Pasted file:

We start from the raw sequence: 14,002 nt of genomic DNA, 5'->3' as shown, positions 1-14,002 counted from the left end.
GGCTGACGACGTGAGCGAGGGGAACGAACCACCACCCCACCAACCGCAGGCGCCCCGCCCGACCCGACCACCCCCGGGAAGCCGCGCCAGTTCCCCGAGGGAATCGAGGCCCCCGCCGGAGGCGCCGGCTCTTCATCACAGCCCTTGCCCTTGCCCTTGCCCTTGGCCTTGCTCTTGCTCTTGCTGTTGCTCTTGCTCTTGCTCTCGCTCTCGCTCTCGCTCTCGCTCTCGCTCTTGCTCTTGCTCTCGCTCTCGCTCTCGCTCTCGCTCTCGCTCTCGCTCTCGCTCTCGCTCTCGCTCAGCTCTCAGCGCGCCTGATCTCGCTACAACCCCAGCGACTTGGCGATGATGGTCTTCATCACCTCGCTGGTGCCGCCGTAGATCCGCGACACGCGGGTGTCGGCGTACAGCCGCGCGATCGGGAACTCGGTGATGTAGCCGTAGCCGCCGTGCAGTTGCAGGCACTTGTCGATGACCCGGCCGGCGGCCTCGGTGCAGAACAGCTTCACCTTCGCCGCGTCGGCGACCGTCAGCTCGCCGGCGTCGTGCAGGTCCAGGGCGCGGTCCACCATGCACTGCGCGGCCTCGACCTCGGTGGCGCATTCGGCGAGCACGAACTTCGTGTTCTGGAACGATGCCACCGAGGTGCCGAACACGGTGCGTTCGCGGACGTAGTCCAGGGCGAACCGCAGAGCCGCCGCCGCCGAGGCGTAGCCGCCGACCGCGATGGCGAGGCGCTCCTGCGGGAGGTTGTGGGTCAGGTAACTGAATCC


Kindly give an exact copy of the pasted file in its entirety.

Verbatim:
We start from the raw sequence: 14,002 nt of genomic DNA, 5'->3' as shown, positions 1-14,002 counted from the left end.
GGCTGACGACGTGAGCGAGGGGAACGAACCACCACCCCACCAACCGCAGGCGCCCCGCCCGACCCGACCACCCCCGGGAAGCCGCGCCAGTTCCCCGAGGGAATCGAGGCCCCCGCCGGAGGCGCCGGCTCTTCATCACAGCCCTTGCCCTTGCCCTTGCCCTTGGCCTTGCTCTTGCTCTTGCTGTTGCTCTTGCTCTTGCTCTCGCTCTCGCTCTCGCTCTCGCTCTCGCTCTTGCTCTTGCTCTCGCTCTCGCTCTCGCTCTCGCTCTCGCTCTCGCTCTCGCTCTCGCTCTCGCTCAGCTCTCAGCGCGCCTGATCTCGCTACAACCCCAGCGACTTGGCGATGATGGTCTTCATCACCTCGCTGGTGCCGCCGTAGATCCGCGACACGCGGGTGTCGGCGTACAGCCGCGCGATCGGGAACTCGGTGATGTAGCCGTAGCCGCCGTGCAGTTGCAGGCACTTGTCGATGACCCGGCCGGCGGCCTCGGTGCAGAACAGCTTCACCTTCGCCGCGTCGGCGACCGTCAGCTCGCCGGCGTCGTGCAGGTCCAGGGCGCGGTCCACCATGCACTGCGCGGCCTCGACCTCGGTGGCGCATTCGGCGAGCACGAACTTCGTGTTCTGGAACGATGCCACCGAGGTGCCGAACACGGTGCGTTCGCGGACGTAGTCCAGGGCGAACCGCAGAGCCGCCGCCGCCGAGGCGTAGCCGCCGACCGCGATGGCGAGGCGCTCCTGCGGGAGGTTGTGGGTCAGGTAACTGAATCC